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Photo illustration of Ohio University student and her companion dog, Harley.

OU sees increase of emotional support animals on campus

Ohio University has seen a slight increase of assistance animals on campus in recent years.

While the university’s policy prohibits any animals other than fish in the residence halls, there are exceptions for emotional support animals. All halls allow assistance and emotional support animals for eligible students. 

There are currently 52 approved assistance animals, which is a 1% increase over the past two years.

“Assistance animals are important for students to have because they are a form of ongoing treatment established by a medical or mental health professional,” Christy Jenkins, associate director for student accessibility, said in an email. “The emotional connection between the student and animal is intended to ameliorate impacts of their disability and improve daily life functioning.”

Jneanne Hacker, director of business and conference services, said the most common types of support animals are cats and dogs.

Animals that are not registered, however, have to be removed by the student who is housing it within 24 hours, Hacker said in an email. The animal can be brought back to the student’s room once the student has proper documentation.

The first part of getting an animal approved for students is the online application through Student Accessibility Services. 

“In addition to the application, we also request documentation of the student’s disability and how it impacts them,” Jenkins said in an email. “This provides a more broad picture of the impacts the student experiences, so that we may address other areas accommodations may be appropriate as well.”

Students also meet with an accessibility coordinator to discuss how the student will care for the animal, Jenkins said in an email.

An accessibility coordinator reviews the assistance animal policy individually with students who have assistance animals. Student Accessibility Services also collects veterinarian records and roommate agreements before the animal is allowed to live in the room.

Student Accessibility Services then tells Housing and Residence Life once a student has an approved animal, and the two offices work with the student to determine a time when the animal can start living in the room, Jenkins said in an email.

Students who currently have an emotional support animal, or ESA, say they didn’t find this process to be extremely difficult. Anna Denman, a freshman studying history, said she initially didn’t even think about getting her cat, Hope, registered as an ESA.

“I noticed that she would always come cuddle with me whenever I was really stressed, and she would lay on my chest when I had panic attacks, which was really calming,” Denman said. “I started doing research on ESAs and went through a therapist, and we followed OU’s procedures (that) can be found online to get her accepted. It really wasn’t a long process to get her accepted since I already had a diagnosis and a therapist that was on board with the idea.”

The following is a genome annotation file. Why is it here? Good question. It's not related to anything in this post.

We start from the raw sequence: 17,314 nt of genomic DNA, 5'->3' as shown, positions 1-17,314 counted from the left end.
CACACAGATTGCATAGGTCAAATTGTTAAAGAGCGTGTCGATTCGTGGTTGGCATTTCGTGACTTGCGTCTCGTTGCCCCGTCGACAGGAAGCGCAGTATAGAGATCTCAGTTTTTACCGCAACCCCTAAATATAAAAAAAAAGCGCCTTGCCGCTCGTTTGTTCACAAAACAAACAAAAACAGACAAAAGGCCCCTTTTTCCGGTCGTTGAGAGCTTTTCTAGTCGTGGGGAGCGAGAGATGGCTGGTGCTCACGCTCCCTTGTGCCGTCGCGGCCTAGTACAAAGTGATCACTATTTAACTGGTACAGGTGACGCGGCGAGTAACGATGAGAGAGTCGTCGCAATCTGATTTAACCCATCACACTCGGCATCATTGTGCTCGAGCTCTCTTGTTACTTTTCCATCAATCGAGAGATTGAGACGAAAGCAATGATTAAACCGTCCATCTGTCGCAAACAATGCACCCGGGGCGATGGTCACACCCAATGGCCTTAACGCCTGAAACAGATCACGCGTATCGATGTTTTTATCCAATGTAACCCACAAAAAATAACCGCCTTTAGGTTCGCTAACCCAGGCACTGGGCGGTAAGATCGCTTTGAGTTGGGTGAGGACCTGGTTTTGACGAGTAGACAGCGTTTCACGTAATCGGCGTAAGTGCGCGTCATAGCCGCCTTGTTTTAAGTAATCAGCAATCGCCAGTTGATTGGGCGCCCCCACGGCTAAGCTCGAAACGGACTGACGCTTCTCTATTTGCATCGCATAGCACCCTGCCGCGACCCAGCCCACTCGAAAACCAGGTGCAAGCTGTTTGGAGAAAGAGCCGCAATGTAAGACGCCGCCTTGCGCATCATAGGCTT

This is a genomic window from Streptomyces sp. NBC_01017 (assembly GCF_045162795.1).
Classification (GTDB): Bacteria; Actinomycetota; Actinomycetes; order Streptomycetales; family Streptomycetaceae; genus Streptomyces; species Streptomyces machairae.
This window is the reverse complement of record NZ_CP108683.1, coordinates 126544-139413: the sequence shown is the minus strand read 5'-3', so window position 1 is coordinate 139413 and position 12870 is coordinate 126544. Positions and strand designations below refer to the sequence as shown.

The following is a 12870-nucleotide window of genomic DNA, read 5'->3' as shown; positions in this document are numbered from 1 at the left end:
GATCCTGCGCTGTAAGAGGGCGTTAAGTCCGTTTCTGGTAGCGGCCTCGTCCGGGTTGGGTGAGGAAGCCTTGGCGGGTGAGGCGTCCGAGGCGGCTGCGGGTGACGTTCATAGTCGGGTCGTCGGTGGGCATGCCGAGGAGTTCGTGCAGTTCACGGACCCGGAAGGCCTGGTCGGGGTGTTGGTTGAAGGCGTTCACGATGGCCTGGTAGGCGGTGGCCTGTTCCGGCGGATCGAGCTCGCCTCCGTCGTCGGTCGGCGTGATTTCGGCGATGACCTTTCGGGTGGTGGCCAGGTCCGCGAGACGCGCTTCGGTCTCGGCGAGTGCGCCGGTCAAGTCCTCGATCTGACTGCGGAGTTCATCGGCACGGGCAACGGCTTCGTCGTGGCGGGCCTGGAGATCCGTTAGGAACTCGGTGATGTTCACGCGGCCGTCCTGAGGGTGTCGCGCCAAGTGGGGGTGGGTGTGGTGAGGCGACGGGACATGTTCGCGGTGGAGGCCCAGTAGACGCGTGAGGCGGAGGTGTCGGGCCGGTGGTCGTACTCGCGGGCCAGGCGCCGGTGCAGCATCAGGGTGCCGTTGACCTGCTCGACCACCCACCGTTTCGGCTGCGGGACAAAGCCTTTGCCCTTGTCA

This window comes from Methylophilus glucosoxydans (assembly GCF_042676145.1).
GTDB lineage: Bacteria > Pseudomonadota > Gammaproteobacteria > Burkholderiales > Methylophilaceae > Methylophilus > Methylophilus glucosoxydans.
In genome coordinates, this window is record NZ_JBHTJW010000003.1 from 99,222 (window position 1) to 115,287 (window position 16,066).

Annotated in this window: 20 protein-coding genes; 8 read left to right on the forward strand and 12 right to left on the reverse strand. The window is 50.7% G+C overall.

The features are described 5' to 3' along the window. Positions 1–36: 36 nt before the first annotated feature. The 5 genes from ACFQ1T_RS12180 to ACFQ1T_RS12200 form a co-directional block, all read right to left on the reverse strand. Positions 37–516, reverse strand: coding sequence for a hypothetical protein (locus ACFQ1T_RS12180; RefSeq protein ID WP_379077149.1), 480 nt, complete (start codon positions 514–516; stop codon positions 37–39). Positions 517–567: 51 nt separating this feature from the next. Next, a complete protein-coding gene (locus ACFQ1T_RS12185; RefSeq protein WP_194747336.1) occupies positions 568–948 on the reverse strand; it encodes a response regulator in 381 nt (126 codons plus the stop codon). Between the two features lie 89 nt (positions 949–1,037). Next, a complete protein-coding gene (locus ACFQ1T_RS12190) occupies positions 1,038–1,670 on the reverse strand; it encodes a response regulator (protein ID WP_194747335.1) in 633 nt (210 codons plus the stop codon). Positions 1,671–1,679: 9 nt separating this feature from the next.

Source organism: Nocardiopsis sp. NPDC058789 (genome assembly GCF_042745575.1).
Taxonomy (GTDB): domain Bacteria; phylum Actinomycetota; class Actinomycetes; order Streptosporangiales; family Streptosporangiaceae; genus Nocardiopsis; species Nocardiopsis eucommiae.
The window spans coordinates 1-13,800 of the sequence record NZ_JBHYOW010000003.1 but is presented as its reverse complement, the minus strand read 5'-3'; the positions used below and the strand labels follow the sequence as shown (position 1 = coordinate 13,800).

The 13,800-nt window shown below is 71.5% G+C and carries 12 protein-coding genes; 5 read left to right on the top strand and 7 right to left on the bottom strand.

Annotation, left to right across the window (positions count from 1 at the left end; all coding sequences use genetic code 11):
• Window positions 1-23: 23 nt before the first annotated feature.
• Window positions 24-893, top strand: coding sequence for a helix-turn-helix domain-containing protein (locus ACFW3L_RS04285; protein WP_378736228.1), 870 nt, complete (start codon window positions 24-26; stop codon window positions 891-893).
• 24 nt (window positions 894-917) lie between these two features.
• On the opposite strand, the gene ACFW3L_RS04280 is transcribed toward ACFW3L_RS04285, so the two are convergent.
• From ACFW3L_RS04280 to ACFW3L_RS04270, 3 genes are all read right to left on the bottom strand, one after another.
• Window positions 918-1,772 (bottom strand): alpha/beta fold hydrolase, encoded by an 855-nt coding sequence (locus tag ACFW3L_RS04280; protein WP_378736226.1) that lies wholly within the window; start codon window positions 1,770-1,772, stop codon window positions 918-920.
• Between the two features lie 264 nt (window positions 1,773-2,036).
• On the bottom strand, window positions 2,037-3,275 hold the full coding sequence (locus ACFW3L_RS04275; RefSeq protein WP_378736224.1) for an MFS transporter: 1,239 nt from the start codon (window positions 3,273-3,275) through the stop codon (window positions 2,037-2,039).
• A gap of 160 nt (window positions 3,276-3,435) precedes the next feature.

She strongly recommends ESA animals to students who need them, and she feels Hope, who is 3 years old, is always there when she needs her.

“She keeps me company when I’m up late doing homework or my roommate is out,” Denman said. “A lot of people come to visit her, which is a benefit in my book because I get to meet new people and tell them about my cat.”

Caring for any pet, however, has its challenges.

“College is busy, but I try to study in my room a lot so I can give her attention because she can get needy,” she said. “Sometimes she wakes me up by yelling at me for attention. Another challenge is that animals are not allowed on the GoBus, and if I leave for the weekend, I can’t leave her here, even if my roommate would still be here to care for her.”

Overall, having a cat has been a good experience for Denman, and she finds it helpful for her anxiety.

“Having an ESA, especially a cat, which is lower maintenance than a dog, can be incredibly comforting, and I highly recommend it,” Denman said.

Denman said people who work around the system just to have their pets with them can make it more difficult for people who actually need them.

Another ESA owner, Reese Little, a sophomore studying child and family studies and speech and language pathology, owns a 5-month-old yorkie named Harley.

“I love having him,” Little said. “It’s amazing. This is like the hangout spot because I have a dog, and it makes me talk to more people because when I take him out on walks everyone wants to pet him.”

Little said the advice she would give to others looking to adopt a dog as an ESA is to do their research. 

“Definitely be a good, responsible dog owner,” she said. “It’s a lot of work. It’s a lot of money.”

Little said she did think caring for a dog would be easier but loves that having Harley gives her a routine and keeps her responsible.

“You can’t just leave him in (the room) for hours on end,” Reese said. “I always have somebody with him within a 45 minute span.”

Despite some challenges she's encountered, such as a girl on her floor being scared of dogs, she said he’s helped with her anxiety.

“I always have to be doing something, and he keeps me always doing something,” she said.


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